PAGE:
From: email@example.com (David L. Thompson)
Date: 97-03-12 14:18:38 EST
I read your article in the April 1997 CQ Contest (I wonder if those April
fool articles will be understood by our DX friends). I wamted to comment on
using telephone poles.
My first tower was a telephone pole. It was a 68 footer that we cut the
bottom 10' out of as had been in the ground 12 years. The tower was planted
so that it was just 50' to the top. I used the mounting technique in QST
(Summer 1957) that also appeared in the ARRL antenna book and handbook for a
number of years. The rotor was held by a tee with the top coupling flexible
so you could lower the mast into or bend it through 90 degrees. We used a
TR-4 but later put a TR45 (just below the Ham-M). The top tee took the side
moments so all you had to worry about were the direct down moments. K4JC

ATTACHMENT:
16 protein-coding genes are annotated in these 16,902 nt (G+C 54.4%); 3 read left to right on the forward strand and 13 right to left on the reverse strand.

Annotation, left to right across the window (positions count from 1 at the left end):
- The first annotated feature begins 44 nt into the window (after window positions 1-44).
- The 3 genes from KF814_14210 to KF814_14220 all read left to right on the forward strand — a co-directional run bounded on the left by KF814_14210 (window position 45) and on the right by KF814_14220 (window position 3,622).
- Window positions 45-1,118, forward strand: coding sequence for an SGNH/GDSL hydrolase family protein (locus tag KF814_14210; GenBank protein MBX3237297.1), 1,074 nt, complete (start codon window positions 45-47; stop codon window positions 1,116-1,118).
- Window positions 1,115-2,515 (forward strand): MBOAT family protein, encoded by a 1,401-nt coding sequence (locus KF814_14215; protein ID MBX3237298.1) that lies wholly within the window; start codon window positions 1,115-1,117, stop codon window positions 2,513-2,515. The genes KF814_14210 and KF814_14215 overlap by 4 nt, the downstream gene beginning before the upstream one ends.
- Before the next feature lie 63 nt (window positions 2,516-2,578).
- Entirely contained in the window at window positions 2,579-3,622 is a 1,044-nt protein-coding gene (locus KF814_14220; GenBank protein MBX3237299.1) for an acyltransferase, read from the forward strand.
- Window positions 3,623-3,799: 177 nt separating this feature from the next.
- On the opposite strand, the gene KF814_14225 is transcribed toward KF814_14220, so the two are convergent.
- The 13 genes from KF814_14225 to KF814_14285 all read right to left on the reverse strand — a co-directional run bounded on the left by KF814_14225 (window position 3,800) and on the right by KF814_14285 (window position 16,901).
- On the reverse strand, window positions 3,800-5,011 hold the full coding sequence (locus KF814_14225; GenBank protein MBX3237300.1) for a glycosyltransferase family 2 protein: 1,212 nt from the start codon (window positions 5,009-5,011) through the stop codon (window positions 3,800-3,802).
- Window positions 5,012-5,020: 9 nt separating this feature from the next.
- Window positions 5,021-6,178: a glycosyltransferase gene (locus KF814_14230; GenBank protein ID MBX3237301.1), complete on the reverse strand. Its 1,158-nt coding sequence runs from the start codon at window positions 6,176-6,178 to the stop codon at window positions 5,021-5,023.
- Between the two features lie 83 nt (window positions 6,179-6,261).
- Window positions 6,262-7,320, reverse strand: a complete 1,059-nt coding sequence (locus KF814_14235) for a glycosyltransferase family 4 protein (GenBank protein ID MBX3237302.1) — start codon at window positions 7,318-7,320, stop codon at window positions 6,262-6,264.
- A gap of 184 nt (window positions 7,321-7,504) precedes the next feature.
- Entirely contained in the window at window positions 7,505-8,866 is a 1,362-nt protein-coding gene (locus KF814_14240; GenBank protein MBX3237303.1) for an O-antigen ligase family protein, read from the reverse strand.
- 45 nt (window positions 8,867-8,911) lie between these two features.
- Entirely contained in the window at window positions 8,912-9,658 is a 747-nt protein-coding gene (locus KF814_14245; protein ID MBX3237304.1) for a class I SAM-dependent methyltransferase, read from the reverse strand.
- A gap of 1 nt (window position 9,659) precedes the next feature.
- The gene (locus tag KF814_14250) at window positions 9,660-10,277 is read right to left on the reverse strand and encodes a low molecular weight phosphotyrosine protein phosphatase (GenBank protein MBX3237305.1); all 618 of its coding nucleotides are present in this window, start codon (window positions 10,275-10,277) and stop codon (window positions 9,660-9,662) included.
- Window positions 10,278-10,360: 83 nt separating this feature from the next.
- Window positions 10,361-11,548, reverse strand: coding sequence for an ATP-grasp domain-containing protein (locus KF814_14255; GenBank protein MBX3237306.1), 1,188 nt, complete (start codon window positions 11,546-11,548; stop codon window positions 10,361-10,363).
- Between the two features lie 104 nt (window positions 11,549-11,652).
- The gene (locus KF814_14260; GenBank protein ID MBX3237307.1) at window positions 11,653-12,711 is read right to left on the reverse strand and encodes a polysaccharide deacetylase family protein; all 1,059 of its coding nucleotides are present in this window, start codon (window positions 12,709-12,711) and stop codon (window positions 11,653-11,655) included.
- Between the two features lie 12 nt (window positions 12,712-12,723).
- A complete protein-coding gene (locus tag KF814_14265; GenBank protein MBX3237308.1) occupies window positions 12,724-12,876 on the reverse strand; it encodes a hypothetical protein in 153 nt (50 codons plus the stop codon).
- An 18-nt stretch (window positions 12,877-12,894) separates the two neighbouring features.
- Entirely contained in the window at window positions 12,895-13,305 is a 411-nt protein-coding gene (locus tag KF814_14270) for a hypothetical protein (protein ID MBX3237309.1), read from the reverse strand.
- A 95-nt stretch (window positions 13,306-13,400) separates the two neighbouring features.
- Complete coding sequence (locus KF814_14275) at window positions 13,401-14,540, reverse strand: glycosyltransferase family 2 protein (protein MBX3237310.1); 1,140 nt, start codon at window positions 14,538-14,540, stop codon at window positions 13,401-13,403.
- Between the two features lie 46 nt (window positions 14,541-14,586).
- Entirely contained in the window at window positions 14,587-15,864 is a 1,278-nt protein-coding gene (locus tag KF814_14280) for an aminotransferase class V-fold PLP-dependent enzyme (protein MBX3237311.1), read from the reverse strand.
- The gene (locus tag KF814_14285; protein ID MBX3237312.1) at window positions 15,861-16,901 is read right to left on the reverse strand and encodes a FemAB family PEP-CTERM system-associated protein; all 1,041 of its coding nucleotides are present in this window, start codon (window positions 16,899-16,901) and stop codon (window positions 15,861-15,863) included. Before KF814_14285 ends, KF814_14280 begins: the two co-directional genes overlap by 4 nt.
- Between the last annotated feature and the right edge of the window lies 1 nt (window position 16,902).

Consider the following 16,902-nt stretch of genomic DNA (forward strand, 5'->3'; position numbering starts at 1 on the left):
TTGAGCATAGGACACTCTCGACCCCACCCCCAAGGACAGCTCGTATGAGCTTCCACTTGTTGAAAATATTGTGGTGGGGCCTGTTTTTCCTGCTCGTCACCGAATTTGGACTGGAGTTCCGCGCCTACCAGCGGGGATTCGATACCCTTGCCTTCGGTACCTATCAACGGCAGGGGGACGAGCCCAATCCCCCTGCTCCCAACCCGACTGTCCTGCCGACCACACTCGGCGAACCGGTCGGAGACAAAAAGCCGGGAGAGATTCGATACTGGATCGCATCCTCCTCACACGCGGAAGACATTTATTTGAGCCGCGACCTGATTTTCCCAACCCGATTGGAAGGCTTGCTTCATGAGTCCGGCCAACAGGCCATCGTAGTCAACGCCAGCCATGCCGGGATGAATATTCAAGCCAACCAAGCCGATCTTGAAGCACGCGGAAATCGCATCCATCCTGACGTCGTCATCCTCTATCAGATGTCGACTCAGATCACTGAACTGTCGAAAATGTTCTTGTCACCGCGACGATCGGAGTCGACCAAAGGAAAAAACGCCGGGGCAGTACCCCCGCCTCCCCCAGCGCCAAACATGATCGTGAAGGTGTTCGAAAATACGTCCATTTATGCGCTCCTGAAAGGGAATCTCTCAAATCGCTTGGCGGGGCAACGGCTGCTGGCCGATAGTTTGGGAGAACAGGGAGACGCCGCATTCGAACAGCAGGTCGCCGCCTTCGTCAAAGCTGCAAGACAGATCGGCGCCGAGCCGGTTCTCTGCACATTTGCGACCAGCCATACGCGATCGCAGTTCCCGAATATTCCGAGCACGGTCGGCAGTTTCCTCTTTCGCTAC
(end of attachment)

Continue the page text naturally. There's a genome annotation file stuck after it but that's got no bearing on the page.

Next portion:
(SK) used this for his three 90' poles with 5el 20M beams and 4el quads.
His article comparing quads and yagis is still valid altho some won't accept
it as he did no modeling (in 1968??).
My first beam was the Gonset Tri-Bander (18' boom) with 3el on 10, 15, and
20 with 5 total el on the boom. I later put up a quad described by Rod
W5HVV (a current subscriber ) with 4el on 10, 15, and 3 el 20 on a 20' boom.
(1966 QST). The quad was very heavy and was blown down by a tornado in
early 1969. I modified a Skylane with a 24 ft boom and then put up a TA-36
with 40 meter element (bad move).
Several other well known hams K5RFJ (now W4XJ) and K4EZ used an elevator
system on theirs.
I would not touch a pole unless I got pole spikes so it can be climbed.
These can start up high enough to ward off kids. Used poles are cheap, but
can be dangerous. I would cut off the part that had been the ground over 5
years. New 80 and 90 foot poles can be purchased for between $900 and $1500
and most who sell them have the rigging to dig the hole and set the pole.
Count on replacing the pole in 15 to 18 years if you live in the SE USA (not
sure about Washington etc.) I am told that they can be re-treated while
still in the ground now. Disposing of poles usually requires EPA treatment
or returning them to the pole yard for remediation or re-use.
73, Dave K4JRB
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